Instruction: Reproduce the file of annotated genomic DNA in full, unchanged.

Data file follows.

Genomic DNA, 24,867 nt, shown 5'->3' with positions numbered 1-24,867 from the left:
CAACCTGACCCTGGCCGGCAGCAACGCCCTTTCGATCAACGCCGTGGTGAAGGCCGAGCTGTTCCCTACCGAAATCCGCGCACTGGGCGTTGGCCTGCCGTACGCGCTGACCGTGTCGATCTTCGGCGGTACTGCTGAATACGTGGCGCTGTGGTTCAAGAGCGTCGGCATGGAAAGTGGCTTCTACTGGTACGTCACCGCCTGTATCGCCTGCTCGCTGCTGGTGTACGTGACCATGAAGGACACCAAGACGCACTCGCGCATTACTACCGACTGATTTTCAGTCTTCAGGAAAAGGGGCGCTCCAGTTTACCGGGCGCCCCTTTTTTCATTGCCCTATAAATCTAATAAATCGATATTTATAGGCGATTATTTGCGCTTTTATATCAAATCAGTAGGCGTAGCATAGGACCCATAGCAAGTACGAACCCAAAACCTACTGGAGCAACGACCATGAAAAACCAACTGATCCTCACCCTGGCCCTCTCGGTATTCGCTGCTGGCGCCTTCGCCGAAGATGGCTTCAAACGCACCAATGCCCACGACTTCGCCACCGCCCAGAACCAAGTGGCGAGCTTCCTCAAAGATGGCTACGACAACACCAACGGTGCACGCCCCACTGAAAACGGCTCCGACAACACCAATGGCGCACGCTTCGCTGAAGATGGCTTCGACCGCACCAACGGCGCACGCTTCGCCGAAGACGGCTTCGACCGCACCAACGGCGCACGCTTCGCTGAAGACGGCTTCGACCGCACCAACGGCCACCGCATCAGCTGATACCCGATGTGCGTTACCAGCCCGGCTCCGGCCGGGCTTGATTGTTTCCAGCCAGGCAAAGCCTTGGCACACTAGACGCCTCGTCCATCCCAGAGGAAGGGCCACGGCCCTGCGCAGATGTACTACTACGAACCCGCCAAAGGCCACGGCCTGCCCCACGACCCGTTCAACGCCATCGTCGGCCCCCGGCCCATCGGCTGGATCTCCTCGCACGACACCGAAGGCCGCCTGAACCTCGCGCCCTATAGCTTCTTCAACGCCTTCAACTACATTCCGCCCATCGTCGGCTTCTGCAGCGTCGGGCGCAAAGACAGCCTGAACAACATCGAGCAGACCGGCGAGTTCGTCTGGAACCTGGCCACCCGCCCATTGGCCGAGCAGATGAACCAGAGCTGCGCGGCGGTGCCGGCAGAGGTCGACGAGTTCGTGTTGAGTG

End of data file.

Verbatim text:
Genomic DNA, 24,867 nt, shown 5'->3' with positions numbered 1-24,867 from the left:
CAACCTGACCCTGGCCGGCAGCAACGCCCTTTCGATCAACGCCGTGGTGAAGGCCGAGCTGTTCCCTACCGAAATCCGCGCACTGGGCGTTGGCCTGCCGTACGCGCTGACCGTGTCGATCTTCGGCGGTACTGCTGAATACGTGGCGCTGTGGTTCAAGAGCGTCGGCATGGAAAGTGGCTTCTACTGGTACGTCACCGCCTGTATCGCCTGCTCGCTGCTGGTGTACGTGACCATGAAGGACACCAAGACGCACTCGCGCATTACTACCGACTGATTTTCAGTCTTCAGGAAAAGGGGCGCTCCAGTTTACCGGGCGCCCCTTTTTTCATTGCCCTATAAATCTAATAAATCGATATTTATAGGCGATTATTTGCGCTTTTATATCAAATCAGTAGGCGTAGCATAGGACCCATAGCAAGTACGAACCCAAAACCTACTGGAGCAACGACCATGAAAAACCAACTGATCCTCACCCTGGCCCTCTCGGTATTCGCTGCTGGCGCCTTCGCCGAAGATGGCTTCAAACGCACCAATGCCCACGACTTCGCCACCGCCCAGAACCAAGTGGCGAGCTTCCTCAAAGATGGCTACGACAACACCAACGGTGCACGCCCCACTGAAAACGGCTCCGACAACACCAATGGCGCACGCTTCGCTGAAGATGGCTTCGACCGCACCAACGGCGCACGCTTCGCCGAAGACGGCTTCGACCGCACCAACGGCGCACGCTTCGCTGAAGACGGCTTCGACCGCACCAACGGCCACCGCATCAGCTGATACCCGATGTGCGTTACCAGCCCGGCTCCGGCCGGGCTTGATTGTTTCCAGCCAGGCAAAGCCTTGGCACACTAGACGCCTCGTCCATCCCAGAGGAAGGGCCACGGCCCTGCGCAGATGTACTACTACGAACCCGCCAAAGGCCACGGCCTGCCCCACGACCCGTTCAACGCCATCGTCGGCCCCCGGCCCATCGGCTGGATCTCCTCGCACGACACCGAAGGCCGCCTGAACCTCGCGCCCTATAGCTTCTTCAACGCCTTCAACTACATTCCGCCCATCGTCGGCTTCTGCAGCGTCGGGCGCAAAGACAGCCTGAACAACATCGAGCAGACCGGCGAGTTCGTCTGGAACCTGGCCACCCGCCCATTGGCCGAGCAGATGAACCAGAGCTGCGCGGCGGTGCCGGCAGAGGTCGACGAGTTCGTGTTGAGTG